The controversial R4 billion Plettenberg Bay small boat harbour development has reared its head once again after the initial scoping report was rejected by the Western Cape department of environmental affairs and development planning two years ago following massive opposition, reports the Knysna-Plett Herald.
The proposed 87 000 square metre development by Western Cape Marina Investments – earmarked for the Piesang River estuary and along the town’s popular Central Beach –has been a contentious issue for locals for several years now, but in April 2014 the developer’s scoping report was rejected following a series of technical and procedural shortcomings.
After two appeals to submit an amended and compliant report for the development – which was set to include 482 residential units, 1 343 square metres of office space, a 110-room 5-star hotel, mansions, 8 700 square metres of retail space, a plaza, a yacht club and more than 2 000 parking bays – the department on December 14 gave developers a new deadline for re-submission.
Developers now have until February 1 for the re-submission, with heavy emphasis having been placed on setting out a thorough public participation process should the development reach the Environmental Impact Assessment (EIA) stage.
The department, through MEC Anton Bredell, also instructed developers to include several aspects in its EIA, including a description of all other alternatives investigated, a market demand study and the results of an investigation of the development setback line as well as the 5m contour line.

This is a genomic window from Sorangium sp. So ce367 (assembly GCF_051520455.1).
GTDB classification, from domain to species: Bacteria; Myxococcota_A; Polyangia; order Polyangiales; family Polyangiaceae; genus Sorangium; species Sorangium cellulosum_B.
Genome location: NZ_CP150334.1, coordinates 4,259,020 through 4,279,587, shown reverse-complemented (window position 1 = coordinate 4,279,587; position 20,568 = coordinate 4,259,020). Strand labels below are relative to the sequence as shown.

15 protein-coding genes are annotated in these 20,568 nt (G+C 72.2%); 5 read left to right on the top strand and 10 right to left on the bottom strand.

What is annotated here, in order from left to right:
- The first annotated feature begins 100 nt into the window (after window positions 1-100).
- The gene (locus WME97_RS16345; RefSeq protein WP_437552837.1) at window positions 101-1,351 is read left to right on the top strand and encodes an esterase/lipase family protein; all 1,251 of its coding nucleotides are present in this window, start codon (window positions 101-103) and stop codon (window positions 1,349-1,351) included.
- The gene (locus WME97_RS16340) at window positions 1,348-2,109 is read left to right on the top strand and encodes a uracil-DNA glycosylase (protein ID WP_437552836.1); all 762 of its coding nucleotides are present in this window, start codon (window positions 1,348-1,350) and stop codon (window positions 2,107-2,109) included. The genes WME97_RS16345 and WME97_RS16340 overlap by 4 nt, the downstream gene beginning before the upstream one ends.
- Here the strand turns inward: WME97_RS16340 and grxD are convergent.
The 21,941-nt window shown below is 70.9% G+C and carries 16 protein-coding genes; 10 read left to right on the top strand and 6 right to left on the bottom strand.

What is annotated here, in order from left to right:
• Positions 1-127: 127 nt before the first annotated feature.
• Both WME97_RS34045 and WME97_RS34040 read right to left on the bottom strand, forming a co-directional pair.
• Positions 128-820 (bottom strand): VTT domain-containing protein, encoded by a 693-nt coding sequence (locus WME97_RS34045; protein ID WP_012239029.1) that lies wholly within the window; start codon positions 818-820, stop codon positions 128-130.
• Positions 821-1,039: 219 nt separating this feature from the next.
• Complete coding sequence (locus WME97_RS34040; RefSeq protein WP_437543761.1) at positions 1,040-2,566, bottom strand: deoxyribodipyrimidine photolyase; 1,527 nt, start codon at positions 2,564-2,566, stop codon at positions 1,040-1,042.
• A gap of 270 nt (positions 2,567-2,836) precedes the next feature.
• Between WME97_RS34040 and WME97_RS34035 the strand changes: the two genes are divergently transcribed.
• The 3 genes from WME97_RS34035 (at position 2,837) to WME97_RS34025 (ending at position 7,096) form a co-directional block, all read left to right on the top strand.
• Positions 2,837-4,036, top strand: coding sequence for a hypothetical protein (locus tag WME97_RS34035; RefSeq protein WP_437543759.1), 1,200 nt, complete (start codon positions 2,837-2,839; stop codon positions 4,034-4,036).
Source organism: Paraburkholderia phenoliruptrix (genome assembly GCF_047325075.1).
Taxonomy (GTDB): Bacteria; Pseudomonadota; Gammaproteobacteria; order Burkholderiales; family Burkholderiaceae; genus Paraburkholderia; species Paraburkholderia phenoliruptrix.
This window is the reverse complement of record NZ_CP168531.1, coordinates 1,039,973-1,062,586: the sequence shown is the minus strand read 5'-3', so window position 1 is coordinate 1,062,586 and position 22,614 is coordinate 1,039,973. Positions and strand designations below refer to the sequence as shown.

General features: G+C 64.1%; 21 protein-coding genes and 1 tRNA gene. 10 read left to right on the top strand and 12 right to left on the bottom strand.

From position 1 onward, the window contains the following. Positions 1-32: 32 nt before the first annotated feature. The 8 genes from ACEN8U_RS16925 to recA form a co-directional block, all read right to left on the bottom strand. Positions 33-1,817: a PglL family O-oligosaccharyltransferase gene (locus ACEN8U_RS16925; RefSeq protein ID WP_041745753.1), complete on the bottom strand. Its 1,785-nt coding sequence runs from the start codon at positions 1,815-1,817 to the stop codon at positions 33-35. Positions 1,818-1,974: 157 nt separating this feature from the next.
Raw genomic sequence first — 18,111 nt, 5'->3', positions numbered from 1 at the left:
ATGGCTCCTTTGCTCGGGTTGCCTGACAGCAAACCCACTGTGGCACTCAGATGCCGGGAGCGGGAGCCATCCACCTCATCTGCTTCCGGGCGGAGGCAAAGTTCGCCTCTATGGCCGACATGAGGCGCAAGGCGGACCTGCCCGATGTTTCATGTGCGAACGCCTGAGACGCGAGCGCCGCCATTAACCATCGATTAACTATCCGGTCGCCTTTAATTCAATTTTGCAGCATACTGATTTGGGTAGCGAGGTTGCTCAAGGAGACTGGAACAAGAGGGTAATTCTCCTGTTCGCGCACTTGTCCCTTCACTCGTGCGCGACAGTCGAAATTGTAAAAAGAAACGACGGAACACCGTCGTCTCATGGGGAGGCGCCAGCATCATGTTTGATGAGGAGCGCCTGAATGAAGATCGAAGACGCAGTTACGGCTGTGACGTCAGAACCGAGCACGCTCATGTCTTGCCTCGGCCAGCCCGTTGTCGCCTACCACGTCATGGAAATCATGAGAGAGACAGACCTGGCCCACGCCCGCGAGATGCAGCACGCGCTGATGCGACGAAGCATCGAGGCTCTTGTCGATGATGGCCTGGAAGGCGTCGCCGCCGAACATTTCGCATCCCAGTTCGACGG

The proposal has seen massive opposition from ratepayers and visitors, who in 2015 formed a human NO-sign on Central Beach, and prompted locals to establish the alliance and appoint a legal team to protect their interests.
Their main objections included the scope of the development being out of kilter with the size of the town as well as the potential impact the development could have on the environment.
In the final scoping report, these concerns were highlighted. These included the potential negative environmental and socioeconomic impacts, including the loss of important estuarine habitats through dredging and reclaiming portions of the estuary to accommodate the harbour.
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The report revealed that this could result in a reduction of diversity of estuarine biota that are dependent on these habitats and impact threatened species such as Steenbras.
The report also highlighted the potential impact on water quality, which could become contaminated by fuel, oil and concrete during the construction phase of the project. Other environmental concerns include air and noise pollution.
Findings of the preliminary social investigation done by Dr Anton de Wit suggested that there were positive and negative social impacts from the proposed development. Positive impacts included socioeconomic benefits as a result of employment creation, and empowerment benefits through skills development and training in the construction phase, in particular.
It was expected that during the four years of construction more than 960 jobs would be created per year, with about 460 being direct jobs.
De Wit’s study also highlighted a number of potential negative impacts, including sociocultural conflicts, intrusion impacts and the resultant decrease in tourism and indirect impacts on businesses in the construction phase.